Alicia Zermeno, 1996 master's degree alumna of the Orientation & Mobility Specialist Training Program at California State University, Los Angeles, is the recipient of the Sacramento County Office of Education's (SCOE) "Year 2000 Teacher of the Year" award.
Nominated for this title by the principal of her school, Zermeno says that, as a new teacher, she did not expect to be recognized for this honor. Clearly her many contributions to her students and her community preside over her few years of teaching experience.
Prepared by Cal State L.A. to teach skills in independent movement and travel to persons who are blind or visually impaired, Zermeno describes her orientation and mobility specialist career as a unique and challenging one. "I am a teacher outside the classroom walls," Zermeno explains. "My 'classroom' is on school campuses, at stores, on public transportation, and at street intersections. During a community-based lesson, I can work on at least five different daily living skills without the student even knowing it. Often, those in school and home environments may not expect much from a child with a visual impairment, but this is not how the world will treat them. It's our duty to expect the best from these children and push them toward independence."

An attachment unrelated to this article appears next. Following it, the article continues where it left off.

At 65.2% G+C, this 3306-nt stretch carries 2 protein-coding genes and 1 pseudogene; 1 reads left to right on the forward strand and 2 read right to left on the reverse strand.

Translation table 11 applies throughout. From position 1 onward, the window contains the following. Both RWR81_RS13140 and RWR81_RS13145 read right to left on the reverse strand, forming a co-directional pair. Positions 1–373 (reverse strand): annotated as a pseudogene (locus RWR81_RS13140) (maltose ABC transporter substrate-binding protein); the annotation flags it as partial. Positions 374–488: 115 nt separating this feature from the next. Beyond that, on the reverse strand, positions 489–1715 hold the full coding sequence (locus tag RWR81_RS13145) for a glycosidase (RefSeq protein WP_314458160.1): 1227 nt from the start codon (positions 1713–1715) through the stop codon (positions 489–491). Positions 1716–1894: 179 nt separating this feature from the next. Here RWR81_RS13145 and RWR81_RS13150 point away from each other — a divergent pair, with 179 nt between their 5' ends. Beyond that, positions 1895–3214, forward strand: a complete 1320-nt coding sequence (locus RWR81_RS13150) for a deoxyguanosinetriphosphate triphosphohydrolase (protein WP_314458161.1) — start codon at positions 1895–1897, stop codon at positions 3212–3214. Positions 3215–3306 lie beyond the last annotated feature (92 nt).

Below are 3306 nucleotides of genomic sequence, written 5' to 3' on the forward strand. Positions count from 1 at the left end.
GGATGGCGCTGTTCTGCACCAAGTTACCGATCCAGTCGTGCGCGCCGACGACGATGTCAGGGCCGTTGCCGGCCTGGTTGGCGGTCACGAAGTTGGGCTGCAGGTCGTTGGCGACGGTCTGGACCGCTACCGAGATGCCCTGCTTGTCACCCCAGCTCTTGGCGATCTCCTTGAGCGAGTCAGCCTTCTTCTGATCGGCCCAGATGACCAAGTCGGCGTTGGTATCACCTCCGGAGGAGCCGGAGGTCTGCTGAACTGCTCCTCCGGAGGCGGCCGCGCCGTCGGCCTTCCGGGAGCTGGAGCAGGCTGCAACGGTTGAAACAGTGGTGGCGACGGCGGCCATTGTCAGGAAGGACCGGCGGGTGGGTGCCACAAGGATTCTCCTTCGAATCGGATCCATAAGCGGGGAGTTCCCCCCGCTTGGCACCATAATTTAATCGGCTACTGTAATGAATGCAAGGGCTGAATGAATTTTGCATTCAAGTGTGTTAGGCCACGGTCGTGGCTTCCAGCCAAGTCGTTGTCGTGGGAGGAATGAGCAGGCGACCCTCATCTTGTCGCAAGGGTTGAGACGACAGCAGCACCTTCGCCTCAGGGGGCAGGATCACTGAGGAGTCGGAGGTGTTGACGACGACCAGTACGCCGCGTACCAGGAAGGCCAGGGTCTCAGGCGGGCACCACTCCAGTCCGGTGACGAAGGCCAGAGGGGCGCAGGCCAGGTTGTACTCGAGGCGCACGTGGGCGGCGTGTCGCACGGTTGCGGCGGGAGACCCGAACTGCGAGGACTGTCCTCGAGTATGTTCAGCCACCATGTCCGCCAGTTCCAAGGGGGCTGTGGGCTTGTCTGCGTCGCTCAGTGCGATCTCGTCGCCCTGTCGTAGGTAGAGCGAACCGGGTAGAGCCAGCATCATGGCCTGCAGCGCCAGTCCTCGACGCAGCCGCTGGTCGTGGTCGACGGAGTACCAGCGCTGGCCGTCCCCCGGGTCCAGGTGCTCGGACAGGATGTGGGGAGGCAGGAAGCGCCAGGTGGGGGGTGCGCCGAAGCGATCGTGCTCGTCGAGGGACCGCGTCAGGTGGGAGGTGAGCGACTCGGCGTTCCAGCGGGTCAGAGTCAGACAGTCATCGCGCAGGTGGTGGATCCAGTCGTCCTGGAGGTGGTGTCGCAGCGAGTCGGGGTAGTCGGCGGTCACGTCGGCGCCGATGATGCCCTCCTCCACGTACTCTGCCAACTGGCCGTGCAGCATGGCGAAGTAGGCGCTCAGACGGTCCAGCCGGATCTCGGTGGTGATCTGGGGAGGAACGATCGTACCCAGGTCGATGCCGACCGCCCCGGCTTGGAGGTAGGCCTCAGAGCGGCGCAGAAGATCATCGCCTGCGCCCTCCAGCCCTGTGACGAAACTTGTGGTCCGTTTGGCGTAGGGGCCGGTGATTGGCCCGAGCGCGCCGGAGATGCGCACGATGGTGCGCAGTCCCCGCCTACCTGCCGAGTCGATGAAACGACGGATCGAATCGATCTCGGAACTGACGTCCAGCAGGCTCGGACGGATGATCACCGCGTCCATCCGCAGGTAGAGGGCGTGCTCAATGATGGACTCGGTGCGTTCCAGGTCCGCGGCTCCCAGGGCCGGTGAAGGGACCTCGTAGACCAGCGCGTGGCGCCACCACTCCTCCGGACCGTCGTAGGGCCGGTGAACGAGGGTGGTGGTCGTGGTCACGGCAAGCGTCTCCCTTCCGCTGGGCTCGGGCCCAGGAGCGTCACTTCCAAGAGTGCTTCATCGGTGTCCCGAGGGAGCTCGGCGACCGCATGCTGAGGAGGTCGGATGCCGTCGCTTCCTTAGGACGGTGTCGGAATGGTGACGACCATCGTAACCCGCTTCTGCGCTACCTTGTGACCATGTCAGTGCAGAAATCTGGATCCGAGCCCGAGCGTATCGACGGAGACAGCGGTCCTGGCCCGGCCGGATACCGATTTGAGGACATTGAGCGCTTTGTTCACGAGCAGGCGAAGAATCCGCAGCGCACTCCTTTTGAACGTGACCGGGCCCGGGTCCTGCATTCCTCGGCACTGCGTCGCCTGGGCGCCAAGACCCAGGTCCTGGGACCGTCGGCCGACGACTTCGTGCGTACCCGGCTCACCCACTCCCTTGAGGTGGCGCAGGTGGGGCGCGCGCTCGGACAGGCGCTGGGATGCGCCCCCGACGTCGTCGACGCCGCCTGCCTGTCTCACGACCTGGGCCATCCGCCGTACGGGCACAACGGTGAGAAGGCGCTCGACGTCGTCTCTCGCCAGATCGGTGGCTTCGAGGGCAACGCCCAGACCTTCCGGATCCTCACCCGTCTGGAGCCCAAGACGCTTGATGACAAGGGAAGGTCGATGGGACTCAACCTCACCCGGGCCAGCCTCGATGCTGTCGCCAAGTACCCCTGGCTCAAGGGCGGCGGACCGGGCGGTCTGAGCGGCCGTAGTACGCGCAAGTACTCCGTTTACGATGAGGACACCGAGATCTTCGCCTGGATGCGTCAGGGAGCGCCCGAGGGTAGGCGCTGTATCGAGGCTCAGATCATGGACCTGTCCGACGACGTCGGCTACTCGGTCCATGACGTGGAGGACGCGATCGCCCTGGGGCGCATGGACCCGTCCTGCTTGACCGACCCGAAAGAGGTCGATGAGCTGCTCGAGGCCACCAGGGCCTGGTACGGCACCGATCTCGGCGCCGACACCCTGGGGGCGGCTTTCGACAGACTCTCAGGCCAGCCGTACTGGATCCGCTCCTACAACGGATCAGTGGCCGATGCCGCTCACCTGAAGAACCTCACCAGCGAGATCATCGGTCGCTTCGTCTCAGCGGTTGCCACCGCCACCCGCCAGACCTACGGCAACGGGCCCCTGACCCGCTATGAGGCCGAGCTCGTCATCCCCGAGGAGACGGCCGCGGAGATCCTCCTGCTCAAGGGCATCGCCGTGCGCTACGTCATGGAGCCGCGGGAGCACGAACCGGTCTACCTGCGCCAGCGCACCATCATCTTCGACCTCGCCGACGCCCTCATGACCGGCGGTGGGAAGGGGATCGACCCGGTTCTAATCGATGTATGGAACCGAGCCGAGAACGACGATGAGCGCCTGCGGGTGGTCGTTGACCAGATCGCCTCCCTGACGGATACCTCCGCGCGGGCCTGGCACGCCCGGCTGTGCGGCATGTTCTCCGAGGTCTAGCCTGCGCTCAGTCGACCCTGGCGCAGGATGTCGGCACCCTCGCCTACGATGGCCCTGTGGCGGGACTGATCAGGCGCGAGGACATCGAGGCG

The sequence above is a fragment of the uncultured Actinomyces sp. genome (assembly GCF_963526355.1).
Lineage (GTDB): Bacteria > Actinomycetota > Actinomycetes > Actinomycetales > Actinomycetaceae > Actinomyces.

When asked what she remembers best about her training at Cal State L.A., Zermeno replies, "I remember walking into a tree during my blindfold instruction because my cane skills were 'off.' My kids [students] really relate to that experience. They're always surprised that I had to learn the skills that I teach them."
In addition to her students, Zermeno is actively involved with the youth of her community. Volunteering for the Make-a-Wish Foundation in Sacramento, Zermeno acts as a Wish Team Member. As a "wish-maker," Zermeno gets to know children with life-threatening diseases and works with families and the foundation to ensure that each child's wish comes true. As a board member for the Chicano Latino Youth Leadership Project, she assists in organizing activities and functions for students to learn about their heritage. Activities include participating in a mock trial at the capitol building, learning about career opportunities, listening to guest speakers, and filling out college and scholarship applications.
When asked the secret of her success, Zermeno responds, "To be a successful orientation and mobility specialist, I need to have a special bond with my students. Not only am I their teacher, but I'm also someone they must trust when faced with frightening experiences. They also know that they cannot get away with the excuse, 'I can't do that because I'm blind' because I will ask them 'Why not?' "
The Orientation & Mobility Specialist Training Program at Cal State L.A. is currently recruiting candidates with a bachelor's degree who have a strong desire and demonstrated ability to work with people of all ages. Federal grants provide living stipends, full registration, and books to qualified candidates.
For more information about a career as an orientation and mobility specialist, contact Dr. Diane Fazzi, associate professor and coordinator of the Orientation & Mobility Specialist Training Program at Cal State L.A., (323) 343-4411.
Public Affairs Offices/Campus News